My ZX Spectrum Next has arrived!

(OK, it arrived 2 weeks ago, but I forgot to add it to this site).

It’s a dream come true – a souped up ZX Spectrum with all the bells and whistles that allows me to access files as and when I want off an SD card.

It’s what I thought the ZX-MMC would do for my +3, but it’s leaps and bounds ahead. I can see the +3 being sold off once we’re all back to normal, whenever that may be.

Whilst I’m working from home due to COVID-19, I can’t give the machine the full attention that I want to do. There are rumours from work that we might be made to go ‘one week on, one week off’. If this does happen, then I’ll be able to give the machine a lot more of the spare time it needs.

My hats off to Phoebus Dokus as the manual is lip-smackingly gorgeous. As a technical author by trade, it makes me go a little green at the gills 🙂 I just need the time to read it and start programming something in NextBASIC, but that will have to wait a bit.

However, using the good old DZ80 disassembler, I’ve already created some infinite lives pokes for two of the commercial games that I bought and working on the others. These will end up on here as tutorials at some point.

More updates on my progress as the spare time allows!

Wading through my back catalogue

After rescuing the content to recreate an old page from one of my original websites that covered Atari ST cartridges, I started going through all of the other bits and pieces that were on my website’s ‘To Do’ cards on Trello. There’s still quite a bit to get through!

New pages

There are now two new “odds and sods” pages: one for the ZX Spectrum and the other for the Nintendo DS. If you’re a teacher or maybe a quiz master, you might want to grab the NDS stuff, as two of the downloads were as a result of extracting the content of some games aimed at kids. As with anything that anyone extracts from an NDS game, Ninty don’t tend to look on you with bright shiny smiles. So grab ’em whilst you can 🙂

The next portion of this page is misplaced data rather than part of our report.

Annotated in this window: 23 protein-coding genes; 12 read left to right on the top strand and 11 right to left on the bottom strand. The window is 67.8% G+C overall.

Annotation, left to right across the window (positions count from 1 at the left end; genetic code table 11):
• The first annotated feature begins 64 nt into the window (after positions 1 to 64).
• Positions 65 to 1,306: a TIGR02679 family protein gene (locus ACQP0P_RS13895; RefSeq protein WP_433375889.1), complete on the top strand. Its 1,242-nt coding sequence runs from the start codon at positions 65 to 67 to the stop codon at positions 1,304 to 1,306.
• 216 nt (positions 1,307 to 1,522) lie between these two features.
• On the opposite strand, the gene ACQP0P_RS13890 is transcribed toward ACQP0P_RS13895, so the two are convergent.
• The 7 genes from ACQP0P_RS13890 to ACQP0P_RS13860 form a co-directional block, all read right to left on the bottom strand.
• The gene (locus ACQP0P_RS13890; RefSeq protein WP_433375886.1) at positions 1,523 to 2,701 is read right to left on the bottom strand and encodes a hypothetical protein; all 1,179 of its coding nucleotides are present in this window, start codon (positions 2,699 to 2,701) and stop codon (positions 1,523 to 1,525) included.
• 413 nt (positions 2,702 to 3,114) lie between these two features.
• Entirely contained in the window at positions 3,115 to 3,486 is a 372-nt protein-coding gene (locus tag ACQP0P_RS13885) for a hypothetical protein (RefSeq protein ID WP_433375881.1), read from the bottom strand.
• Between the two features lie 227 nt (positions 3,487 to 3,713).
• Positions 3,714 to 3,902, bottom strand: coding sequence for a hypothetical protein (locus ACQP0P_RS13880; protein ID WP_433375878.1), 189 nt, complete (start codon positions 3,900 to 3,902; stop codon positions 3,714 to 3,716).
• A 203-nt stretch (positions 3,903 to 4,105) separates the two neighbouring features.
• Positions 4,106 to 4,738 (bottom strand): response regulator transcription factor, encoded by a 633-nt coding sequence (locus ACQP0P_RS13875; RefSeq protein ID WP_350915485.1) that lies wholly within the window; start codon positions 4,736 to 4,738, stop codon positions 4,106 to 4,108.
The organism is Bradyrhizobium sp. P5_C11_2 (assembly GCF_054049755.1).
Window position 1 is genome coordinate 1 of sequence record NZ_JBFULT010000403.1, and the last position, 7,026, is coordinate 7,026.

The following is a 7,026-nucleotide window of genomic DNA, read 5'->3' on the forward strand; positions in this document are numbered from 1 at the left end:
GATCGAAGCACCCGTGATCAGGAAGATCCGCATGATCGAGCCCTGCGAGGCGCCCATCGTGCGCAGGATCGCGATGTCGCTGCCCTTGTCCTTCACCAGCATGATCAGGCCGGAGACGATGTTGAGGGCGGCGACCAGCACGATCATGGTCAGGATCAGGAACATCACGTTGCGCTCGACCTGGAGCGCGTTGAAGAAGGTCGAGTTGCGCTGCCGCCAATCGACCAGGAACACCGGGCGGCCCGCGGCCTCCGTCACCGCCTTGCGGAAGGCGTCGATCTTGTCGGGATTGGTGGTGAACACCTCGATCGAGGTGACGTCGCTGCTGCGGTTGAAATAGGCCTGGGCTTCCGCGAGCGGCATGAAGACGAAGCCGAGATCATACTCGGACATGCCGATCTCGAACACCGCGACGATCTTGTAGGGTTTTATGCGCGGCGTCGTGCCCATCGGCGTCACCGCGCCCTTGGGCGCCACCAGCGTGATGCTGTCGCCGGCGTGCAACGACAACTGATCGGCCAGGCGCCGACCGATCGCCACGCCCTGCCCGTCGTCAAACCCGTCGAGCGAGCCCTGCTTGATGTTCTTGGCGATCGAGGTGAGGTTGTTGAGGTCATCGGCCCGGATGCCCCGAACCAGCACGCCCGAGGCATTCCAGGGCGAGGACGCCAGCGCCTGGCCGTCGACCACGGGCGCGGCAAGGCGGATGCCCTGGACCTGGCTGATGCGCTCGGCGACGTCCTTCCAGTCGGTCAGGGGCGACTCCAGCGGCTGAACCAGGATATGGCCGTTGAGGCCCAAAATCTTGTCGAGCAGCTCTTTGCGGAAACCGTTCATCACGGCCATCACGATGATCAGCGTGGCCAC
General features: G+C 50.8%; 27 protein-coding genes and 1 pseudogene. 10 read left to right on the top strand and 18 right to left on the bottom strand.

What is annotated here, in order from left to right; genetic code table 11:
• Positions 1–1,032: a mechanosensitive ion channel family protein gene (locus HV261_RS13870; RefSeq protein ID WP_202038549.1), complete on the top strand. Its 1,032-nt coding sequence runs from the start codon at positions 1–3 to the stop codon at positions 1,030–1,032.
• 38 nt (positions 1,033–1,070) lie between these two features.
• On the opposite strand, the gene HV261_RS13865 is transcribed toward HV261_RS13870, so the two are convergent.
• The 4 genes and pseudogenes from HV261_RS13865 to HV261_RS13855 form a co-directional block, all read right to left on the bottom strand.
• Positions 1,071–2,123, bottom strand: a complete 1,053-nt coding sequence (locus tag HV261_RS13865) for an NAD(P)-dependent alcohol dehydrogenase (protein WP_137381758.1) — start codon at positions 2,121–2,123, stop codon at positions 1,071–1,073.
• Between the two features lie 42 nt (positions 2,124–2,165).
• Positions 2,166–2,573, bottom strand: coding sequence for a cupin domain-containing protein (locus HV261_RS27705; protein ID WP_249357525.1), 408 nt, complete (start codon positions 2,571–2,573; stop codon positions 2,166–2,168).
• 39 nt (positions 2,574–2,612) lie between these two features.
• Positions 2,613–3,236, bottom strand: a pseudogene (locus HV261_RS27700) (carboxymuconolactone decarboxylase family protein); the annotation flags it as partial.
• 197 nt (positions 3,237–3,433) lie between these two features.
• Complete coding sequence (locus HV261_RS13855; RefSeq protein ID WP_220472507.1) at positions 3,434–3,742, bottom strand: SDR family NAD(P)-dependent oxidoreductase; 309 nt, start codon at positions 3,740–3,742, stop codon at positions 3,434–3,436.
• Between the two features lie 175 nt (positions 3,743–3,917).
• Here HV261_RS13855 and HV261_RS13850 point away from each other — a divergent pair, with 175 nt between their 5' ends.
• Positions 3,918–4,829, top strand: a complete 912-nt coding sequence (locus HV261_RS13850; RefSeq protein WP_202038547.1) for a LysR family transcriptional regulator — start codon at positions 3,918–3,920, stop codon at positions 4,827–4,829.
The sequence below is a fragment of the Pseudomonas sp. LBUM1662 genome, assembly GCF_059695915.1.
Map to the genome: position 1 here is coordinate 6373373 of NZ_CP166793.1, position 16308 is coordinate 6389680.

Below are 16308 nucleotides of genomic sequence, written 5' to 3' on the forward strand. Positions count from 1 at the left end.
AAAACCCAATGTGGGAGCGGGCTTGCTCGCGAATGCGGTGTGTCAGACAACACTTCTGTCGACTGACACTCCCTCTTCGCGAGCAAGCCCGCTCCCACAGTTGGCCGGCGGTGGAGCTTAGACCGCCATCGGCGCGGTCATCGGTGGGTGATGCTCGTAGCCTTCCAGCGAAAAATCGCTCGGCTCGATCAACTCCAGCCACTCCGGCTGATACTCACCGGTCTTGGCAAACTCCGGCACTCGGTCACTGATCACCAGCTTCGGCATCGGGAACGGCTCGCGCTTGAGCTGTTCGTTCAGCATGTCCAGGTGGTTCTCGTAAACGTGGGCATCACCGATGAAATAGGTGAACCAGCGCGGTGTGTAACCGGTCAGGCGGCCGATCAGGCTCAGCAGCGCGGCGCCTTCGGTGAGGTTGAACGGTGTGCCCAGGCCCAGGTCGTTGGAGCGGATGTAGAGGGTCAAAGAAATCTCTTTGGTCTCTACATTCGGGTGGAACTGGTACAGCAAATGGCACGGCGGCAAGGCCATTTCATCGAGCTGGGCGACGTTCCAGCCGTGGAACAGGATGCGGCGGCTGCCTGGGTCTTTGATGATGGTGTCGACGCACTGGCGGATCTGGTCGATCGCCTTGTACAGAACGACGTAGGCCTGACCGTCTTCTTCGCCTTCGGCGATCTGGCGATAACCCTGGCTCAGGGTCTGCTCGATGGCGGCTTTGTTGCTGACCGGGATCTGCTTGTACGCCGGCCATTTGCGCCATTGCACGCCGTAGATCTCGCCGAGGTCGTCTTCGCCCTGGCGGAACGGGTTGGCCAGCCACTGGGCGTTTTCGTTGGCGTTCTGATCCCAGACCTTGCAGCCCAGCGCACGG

Tools used sections

More guides will be forthcoming on the tools I use / did use to extract the information from both the ZX Spectrum and Nintendo DS will be coming soon.

This also includes my long-winded method on extracting music from NDS games and converting them via MIDI to work in OpenMPT. Although these days it doesn’t support the older Impulse Tracker format, so the guide needs tweaking a little bit first.

Temple of Apshai

Due to the above work on the website, I’ve had to postpone my Atari ST guide on hacking the saved game for this old Epyx title.

The text is approximately 75% complete, but I’ve not made a start on the accompanying saved game editor, which as always, will be coded in GFA BASIC. I might also take a look at the saved game files on other systems too, but that would be a follow-up to the article. AKA don’t hold your breath.

Saved Game Editor source (GFA) available

I’ve been procrastinating for too long. This is an example of the ‘simple shell’ that I created for the majority of my saved game editors.

Get it from this page.

The .ZIP file contains: the hack routine itself, plus a few embellishments like a new GEM font and some music (upgraded to use SNDH format) which plays in the background whilst you’re altering the saved game file(s).

The editor covers the game Legend Of The Sword by Rainbird which was released way back in 1988 (31 years ago!!) and it will allow you to alter the location where your character is currently situated in the game.

The code should be fairly simple to work out and re-use for other games – in case you have an idea for a saved game hack lying around? If you do use it, let me know how easy it was to adapt.


All Chip SID Shows now online

After a flurry of work – albeit slowly due to the snail-pace connection at the B & B where I lodge during the week – I’ve created an official page where you can get all episodes (so far) of Max Hall’s SID radio show. This includes the original streams in FLAC format too!

I have recently bought into the MiFi device by Three, which gives me a lot more speed when I’m at the B & B. Here’s hoping it helps speed up the process outlined above.